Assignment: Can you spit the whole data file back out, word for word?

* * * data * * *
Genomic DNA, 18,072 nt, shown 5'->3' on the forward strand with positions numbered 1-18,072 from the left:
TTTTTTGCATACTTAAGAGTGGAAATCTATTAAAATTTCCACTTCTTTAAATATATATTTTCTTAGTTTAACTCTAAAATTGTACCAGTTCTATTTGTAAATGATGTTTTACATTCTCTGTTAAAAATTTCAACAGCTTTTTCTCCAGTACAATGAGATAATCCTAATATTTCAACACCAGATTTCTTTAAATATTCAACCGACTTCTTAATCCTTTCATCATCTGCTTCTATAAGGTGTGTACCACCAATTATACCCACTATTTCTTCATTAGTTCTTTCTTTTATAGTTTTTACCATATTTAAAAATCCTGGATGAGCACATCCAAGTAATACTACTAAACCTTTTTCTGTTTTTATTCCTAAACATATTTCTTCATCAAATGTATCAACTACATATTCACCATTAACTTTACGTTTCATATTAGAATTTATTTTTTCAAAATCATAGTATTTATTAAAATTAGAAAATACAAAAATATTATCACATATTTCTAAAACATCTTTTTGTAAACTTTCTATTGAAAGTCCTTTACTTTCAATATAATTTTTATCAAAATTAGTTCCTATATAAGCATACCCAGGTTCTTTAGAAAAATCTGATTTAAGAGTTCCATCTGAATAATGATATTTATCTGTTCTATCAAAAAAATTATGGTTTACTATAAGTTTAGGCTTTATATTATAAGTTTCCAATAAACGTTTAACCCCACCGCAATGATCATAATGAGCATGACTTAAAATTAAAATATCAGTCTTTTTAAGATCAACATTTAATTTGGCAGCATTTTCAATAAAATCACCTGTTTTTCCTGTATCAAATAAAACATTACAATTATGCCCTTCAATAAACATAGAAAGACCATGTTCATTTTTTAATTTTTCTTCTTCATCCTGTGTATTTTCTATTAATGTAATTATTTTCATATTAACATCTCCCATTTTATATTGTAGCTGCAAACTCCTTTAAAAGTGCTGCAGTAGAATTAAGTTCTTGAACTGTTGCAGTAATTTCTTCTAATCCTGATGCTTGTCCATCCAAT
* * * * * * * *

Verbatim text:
Genomic DNA, 18,072 nt, shown 5'->3' on the forward strand with positions numbered 1-18,072 from the left:
TTTTTTGCATACTTAAGAGTGGAAATCTATTAAAATTTCCACTTCTTTAAATATATATTTTCTTAGTTTAACTCTAAAATTGTACCAGTTCTATTTGTAAATGATGTTTTACATTCTCTGTTAAAAATTTCAACAGCTTTTTCTCCAGTACAATGAGATAATCCTAATATTTCAACACCAGATTTCTTTAAATATTCAACCGACTTCTTAATCCTTTCATCATCTGCTTCTATAAGGTGTGTACCACCAATTATACCCACTATTTCTTCATTAGTTCTTTCTTTTATAGTTTTTACCATATTTAAAAATCCTGGATGAGCACATCCAAGTAATACTACTAAACCTTTTTCTGTTTTTATTCCTAAACATATTTCTTCATCAAATGTATCAACTACATATTCACCATTAACTTTACGTTTCATATTAGAATTTATTTTTTCAAAATCATAGTATTTATTAAAATTAGAAAATACAAAAATATTATCACATATTTCTAAAACATCTTTTTGTAAACTTTCTATTGAAAGTCCTTTACTTTCAATATAATTTTTATCAAAATTAGTTCCTATATAAGCATACCCAGGTTCTTTAGAAAAATCTGATTTAAGAGTTCCATCTGAATAATGATATTTATCTGTTCTATCAAAAAAATTATGGTTTACTATAAGTTTAGGCTTTATATTATAAGTTTCCAATAAACGTTTAACCCCACCGCAATGATCATAATGAGCATGACTTAAAATTAAAATATCAGTCTTTTTAAGATCAACATTTAATTTGGCAGCATTTTCAATAAAATCACCTGTTTTTCCTGTATCAAATAAAACATTACAATTATGCCCTTCAATAAACATAGAAAGACCATGTTCATTTTTTAATTTTTCTTCTTCATCCTGTGTATTTTCTATTAATGTAATTATTTTCATATTAACATCTCCCATTTTATATTGTAGCTGCAAACTCCTTTAAAAGTGCTGCAGTAGAATTAAGTTCTTGAACTGTTGCAGTAATTTCTTCTAATCCTGATGCTTGTCCATCCAAT